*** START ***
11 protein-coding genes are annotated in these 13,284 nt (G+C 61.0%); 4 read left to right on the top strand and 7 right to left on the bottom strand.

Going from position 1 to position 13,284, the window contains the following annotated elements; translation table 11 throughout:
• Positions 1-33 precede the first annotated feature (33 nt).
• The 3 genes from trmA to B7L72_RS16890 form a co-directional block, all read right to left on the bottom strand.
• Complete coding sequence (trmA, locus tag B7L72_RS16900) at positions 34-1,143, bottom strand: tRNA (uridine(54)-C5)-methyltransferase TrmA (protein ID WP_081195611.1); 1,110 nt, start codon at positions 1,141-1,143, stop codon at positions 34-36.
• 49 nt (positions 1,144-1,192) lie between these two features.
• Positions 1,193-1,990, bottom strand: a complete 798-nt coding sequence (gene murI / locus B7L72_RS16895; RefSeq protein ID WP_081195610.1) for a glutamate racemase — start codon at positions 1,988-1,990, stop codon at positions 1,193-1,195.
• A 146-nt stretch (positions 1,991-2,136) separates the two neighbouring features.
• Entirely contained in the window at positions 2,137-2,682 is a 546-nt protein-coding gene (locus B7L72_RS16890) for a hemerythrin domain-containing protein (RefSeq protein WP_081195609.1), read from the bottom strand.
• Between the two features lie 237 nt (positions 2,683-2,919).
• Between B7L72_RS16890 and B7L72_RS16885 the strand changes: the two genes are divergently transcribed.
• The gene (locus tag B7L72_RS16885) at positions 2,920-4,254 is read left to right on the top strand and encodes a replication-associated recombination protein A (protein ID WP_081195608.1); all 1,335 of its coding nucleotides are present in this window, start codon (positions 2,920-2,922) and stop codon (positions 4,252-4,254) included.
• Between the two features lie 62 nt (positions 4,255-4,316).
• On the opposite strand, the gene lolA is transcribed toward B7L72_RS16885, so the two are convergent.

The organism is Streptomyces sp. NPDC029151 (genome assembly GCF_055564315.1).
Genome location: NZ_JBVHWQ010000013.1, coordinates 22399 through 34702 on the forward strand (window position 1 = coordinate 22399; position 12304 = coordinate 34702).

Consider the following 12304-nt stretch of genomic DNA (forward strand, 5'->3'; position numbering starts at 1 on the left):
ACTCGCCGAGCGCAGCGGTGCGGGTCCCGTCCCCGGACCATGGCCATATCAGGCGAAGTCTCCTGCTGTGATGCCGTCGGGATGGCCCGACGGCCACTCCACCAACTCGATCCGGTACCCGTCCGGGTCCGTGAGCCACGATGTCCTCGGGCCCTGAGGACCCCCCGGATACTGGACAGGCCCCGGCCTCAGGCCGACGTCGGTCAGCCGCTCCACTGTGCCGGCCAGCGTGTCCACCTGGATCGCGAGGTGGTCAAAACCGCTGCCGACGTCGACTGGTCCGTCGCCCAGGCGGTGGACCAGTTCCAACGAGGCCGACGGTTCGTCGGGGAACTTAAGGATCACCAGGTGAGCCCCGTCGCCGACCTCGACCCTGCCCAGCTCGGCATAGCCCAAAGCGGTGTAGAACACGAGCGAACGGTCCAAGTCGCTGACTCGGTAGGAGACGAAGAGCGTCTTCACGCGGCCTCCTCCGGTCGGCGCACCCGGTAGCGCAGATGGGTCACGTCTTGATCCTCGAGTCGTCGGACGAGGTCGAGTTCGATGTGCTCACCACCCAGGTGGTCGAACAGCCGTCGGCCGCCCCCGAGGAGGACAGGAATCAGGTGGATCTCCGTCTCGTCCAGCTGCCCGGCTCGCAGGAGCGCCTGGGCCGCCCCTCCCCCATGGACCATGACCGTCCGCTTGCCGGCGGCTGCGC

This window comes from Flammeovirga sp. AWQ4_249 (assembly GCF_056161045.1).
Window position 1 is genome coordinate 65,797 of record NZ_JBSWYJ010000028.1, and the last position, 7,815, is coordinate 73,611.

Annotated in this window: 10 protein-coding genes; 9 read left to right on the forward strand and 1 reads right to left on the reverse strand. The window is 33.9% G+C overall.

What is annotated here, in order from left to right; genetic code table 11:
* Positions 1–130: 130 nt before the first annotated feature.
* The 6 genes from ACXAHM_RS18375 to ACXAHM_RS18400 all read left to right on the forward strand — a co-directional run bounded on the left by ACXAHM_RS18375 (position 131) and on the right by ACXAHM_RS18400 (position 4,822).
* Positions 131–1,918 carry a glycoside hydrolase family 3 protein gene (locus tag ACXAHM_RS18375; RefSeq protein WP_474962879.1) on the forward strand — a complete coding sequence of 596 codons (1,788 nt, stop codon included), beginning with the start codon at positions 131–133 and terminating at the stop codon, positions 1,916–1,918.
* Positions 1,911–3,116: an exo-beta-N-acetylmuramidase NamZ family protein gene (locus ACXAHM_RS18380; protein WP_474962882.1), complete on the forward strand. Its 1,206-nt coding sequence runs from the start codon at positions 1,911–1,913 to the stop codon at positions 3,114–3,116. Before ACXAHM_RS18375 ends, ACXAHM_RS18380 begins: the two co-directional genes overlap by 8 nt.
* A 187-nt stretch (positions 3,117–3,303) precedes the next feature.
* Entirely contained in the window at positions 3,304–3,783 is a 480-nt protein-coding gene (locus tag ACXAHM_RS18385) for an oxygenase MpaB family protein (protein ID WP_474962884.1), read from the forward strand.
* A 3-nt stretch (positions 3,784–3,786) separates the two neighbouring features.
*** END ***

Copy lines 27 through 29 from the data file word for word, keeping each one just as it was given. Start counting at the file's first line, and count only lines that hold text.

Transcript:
* A 187-nt stretch (positions 3,117–3,303) precedes the next feature.
* Entirely contained in the window at positions 3,304–3,783 is a 480-nt protein-coding gene (locus tag ACXAHM_RS18385) for an oxygenase MpaB family protein (protein ID WP_474962884.1), read from the forward strand.
* A 3-nt stretch (positions 3,784–3,786) separates the two neighbouring features.